When micromobility companies like Lime and Bird rolled into cities around the world in 2018, they promised to revolutionise the way people move around. They dropped dockless bikes and e-scooters onto streets from the United States to New Zealand, asserting that the convenience offered by a shared vehicle that could be left anywhere would help usher people out of their cars and around their city centres.
But the system they vowed to disrupt has itself changed dramatically this year. People stopped moving around as the coronavirus spread, and their spending on transportation plummeted. Cars disappeared from streets virtually overnight, and support rose sharply for measures to keep it that way after cities reopen.
What’s playing out right now is nothing short of a transportation revolution – but somewhat unexpectedly, cities have a great deal of control over it. As they take urgent action to reshape their streets in an unusual moment, it’s clear that this change is possible without the micromobility industry that promised to make it happen.
Even modest changes to road use are usually difficult and controversial. For all the outcry that followed the sudden appearance of shareable bikes and scooters, it seemed like they at least had the potential to shift public opinion. They could get more people to consider taking more trips without a car, and those users could possibly even ask for road designs that made their journeys safer. It seemed reasonable to expect that flashy startups had a better chance at winning the public’s affection than transportation planners ever would.
It was an appealing gambit for many urbanists: embrace a little chaos from these newcomers if they’ll help demonstrate the need for slower, safer, maybe even car-free streets. The industry’s promises were alluring because they aligned with the ambitious goals spelled out by leaders in major cities around the world to calm the streets, clean the air, and support new ways for people to move around.
What nobody could have seen was how suddenly and dramatically the streets – and what people need from them – would change. Perhaps no transport mode has seen more support from local governments this year than the humble bicycle, with cities including Paris, Montreal, Seattle, Bogota, Mexico City, and Lima rapidly adding new bike lanes and committing to doing much more in the future.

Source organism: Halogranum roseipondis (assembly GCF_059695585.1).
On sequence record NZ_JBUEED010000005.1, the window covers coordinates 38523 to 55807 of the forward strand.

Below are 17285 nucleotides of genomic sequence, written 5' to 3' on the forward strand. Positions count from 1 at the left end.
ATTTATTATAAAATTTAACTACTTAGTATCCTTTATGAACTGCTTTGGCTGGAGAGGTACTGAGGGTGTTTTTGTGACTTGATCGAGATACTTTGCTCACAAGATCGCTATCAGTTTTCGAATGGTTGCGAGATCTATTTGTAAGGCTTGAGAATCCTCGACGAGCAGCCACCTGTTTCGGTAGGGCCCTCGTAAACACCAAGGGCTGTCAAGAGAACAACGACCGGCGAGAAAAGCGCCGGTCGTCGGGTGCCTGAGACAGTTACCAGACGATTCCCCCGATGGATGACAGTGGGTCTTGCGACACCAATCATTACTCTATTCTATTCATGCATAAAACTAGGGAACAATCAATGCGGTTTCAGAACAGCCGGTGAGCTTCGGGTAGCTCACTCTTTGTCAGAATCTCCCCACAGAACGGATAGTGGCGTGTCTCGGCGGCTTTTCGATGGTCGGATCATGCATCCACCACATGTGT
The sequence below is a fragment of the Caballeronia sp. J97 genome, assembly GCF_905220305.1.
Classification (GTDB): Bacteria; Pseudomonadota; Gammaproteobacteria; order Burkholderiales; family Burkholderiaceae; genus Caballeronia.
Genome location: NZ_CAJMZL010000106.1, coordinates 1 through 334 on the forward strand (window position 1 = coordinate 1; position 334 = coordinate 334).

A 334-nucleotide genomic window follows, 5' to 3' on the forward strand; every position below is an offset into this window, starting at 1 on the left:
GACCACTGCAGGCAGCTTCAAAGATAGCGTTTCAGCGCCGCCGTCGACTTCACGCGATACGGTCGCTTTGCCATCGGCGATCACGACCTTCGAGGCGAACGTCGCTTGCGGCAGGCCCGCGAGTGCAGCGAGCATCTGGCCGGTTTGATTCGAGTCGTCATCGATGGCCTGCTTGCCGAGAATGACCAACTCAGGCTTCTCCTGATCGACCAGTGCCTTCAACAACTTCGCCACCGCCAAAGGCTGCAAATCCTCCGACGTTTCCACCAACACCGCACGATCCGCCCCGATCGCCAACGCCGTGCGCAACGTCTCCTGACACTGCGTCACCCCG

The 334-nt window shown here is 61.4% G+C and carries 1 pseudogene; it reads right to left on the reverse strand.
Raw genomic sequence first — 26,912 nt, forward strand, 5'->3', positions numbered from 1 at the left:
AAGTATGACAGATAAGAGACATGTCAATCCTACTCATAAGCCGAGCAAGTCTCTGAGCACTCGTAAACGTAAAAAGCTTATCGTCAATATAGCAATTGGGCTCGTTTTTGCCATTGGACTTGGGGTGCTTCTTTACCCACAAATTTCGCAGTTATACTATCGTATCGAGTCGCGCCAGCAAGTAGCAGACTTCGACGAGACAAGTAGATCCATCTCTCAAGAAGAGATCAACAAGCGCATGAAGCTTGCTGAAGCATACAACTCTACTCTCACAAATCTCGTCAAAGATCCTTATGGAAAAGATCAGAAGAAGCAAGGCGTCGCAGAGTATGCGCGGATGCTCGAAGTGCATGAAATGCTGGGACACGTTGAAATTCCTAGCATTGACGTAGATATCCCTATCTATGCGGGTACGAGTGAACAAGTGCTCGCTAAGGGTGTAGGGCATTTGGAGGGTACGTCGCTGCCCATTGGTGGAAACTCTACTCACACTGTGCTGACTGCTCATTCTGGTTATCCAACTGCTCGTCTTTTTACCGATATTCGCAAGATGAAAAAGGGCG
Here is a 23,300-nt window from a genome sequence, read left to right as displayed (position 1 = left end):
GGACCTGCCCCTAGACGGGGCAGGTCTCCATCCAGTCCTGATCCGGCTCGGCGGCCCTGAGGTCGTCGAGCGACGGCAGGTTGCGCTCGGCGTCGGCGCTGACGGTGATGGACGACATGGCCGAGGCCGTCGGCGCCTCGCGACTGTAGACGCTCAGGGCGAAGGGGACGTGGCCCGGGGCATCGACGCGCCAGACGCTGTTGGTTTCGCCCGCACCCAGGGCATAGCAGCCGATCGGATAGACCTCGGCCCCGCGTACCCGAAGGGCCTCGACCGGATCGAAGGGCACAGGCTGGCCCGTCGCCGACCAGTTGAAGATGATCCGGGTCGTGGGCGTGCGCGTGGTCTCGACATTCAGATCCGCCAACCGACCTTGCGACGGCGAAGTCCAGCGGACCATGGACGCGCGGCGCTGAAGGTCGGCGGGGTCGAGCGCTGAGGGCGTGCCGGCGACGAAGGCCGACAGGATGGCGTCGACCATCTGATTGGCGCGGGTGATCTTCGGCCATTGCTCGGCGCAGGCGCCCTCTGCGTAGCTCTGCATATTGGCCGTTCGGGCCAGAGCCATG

Meanwhile, people have shown a remarkable interest in buying and riding bikes for themselves. Cycle shops around the world have reported shortages this year, especially for cheaper entry-level bicycles. Since the start of the crisis, 1.3 million people in the UK bought bikes, while US bike sales have seen their biggest spike since the 1970s oil crisis, with sales of adult leisure bikes tripling in April compared to the previous year. Similar stories have emerged in Australia and Canada, while Paris has recorded more bike than car traffic on one of its major streets.
Boom times for bikes could certainly be good news for shared mobility companies as well, but first, those companies have to survive the pandemic economy. It’s not even clear they were going to make it before a recession.
Micromobility companies followed Uber’s model for disrupting notions of personal transportation. That included mimicking Uber’s propensity to bleed money and, often, to enter a market without regard for regulators. Investors have allowed Uber to operate at a massive loss for over a decade on the promise of big returns after the company dominates the market it created. That idea was adapted to bike and scooter companies, but investors proved less willing to wait. Even Uber grew impatient, buying Jump Bikes for around $200 million in 2018 only to offload it to Lime this spring alongside an $85 million investment to keep Lime afloat. At the time, Uber’s CEO said it needed to get rid of its micromobility division to “preserve the strength of our balance sheet” because it was losing $60 million a quarter.